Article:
Brands use colloquial language to appeal to a younger and more diverse audience. However, if a brand really wants to grow within these communities, it must go beyond advertising using slick vocabulary. Companies need to be authentic and become part of the communities they market.
A good way to start is by working with communications professionals who are part of the target community. I have often heard companies complain that they gave up on communicating with Hispanic millennials because they don’t see results, despite spending a significant budget on Hispanic media. When I ask what they’ve been doing, they respond that their general market agency translated their marketing materials into Spanish to air on Univision. There are many reasons why this is the wrong approach. Communications professionals who are well-versed in Latino youth should be consulted when targeting young Hispanics.
Also, when trying to reach specific market segments, such as Hispanic millennials, companies need to develop a strategic approach that goes far beyond advertising. It could also include recruitment in the target community, employee communications, community relations, product development and marketing. To achieve long-term success, strategy and execution must be aligned.
Using word in a sentence: My cousin Mike has swag. He is a DJ, wears a pair of $1,000 Dita shades (sunglasses), and kicks it (hangs out) with Lil Yachty.
Using word in a sentence: The Google campus is so dope! It has a variety of choices, a gym, massage therapists, and relaxation rooms.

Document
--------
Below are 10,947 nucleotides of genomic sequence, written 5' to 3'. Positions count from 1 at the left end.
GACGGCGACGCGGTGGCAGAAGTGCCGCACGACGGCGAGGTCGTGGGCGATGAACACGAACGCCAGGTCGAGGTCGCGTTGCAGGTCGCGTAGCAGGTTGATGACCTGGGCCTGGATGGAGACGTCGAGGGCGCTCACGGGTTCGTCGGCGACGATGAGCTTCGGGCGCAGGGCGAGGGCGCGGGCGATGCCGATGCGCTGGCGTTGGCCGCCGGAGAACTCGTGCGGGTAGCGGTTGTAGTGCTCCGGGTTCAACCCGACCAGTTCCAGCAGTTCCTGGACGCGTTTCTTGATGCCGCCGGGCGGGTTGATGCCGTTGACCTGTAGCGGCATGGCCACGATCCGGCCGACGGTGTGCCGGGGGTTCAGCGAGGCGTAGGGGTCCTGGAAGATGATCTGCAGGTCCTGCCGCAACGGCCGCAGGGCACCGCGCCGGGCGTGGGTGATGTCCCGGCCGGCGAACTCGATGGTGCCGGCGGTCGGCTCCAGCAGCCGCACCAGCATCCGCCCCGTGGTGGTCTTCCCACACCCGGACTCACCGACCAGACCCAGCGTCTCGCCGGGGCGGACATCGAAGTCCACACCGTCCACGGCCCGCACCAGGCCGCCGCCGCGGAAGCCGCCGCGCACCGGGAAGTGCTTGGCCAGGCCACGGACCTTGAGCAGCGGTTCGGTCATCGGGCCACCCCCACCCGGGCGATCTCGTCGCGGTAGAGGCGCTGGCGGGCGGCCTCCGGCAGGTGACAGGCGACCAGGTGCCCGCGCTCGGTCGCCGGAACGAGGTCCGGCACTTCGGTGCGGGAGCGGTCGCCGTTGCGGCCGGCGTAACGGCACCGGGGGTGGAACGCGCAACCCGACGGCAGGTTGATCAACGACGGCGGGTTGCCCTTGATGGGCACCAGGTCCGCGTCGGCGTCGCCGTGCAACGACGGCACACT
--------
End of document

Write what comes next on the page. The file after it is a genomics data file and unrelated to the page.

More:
Using word in a sentence: How are you? Is everything ok? Yes, I am gucci.
Using word in a sentence: I love my bae. We have been together for more than five years
Using word in a sentence: Your make up is on fleek. It looks so good!
Using word in a sentence:
I just saw a Ferrari. That car is raw.
Using word in a sentence: Your shoes are fire. They are the new Air Jordans Retro 3!
Using word in a sentence: Your friend is so chill. He is easy going and gets along with everyone.
Using word in a sentence: You are just putting me down today. Why are you being salty?
Using word in a sentence: That party I went to last night was so lit! I met Stephen Curry, Ariana Grande and Drake!
Using word in a sentence: It’s my cousin Randy’s party. Let’s turn up!
Using word in a sentence: What’s good bro? I haven’t seen you in a while.
Using word in a sentence: I don’t want to be your friend anymore, because I have heard that you have been throwing some shade at me.
(Spanglish used in the U.S. primarily by Mexican-Americans used mostly in California, Texas, Arizona)
Using word in a sentence: Me encanta mi troca nueva, es muy perrona y la uso para el trabajo.
Using word in a sentence: Llama al rufero para que arregle el techo de la casa
Using word in a sentence: Switchea tu plan de teléforno a un plan más barato.
Using word in a sentence: Postea las fotos del viaje en Facebook.
Using word in a sentence: ¿Fuiste a la marketa ayer a hacer compras?
Using word in a sentence: ¿Hiciste el pago de los biles del cellular y electricidad?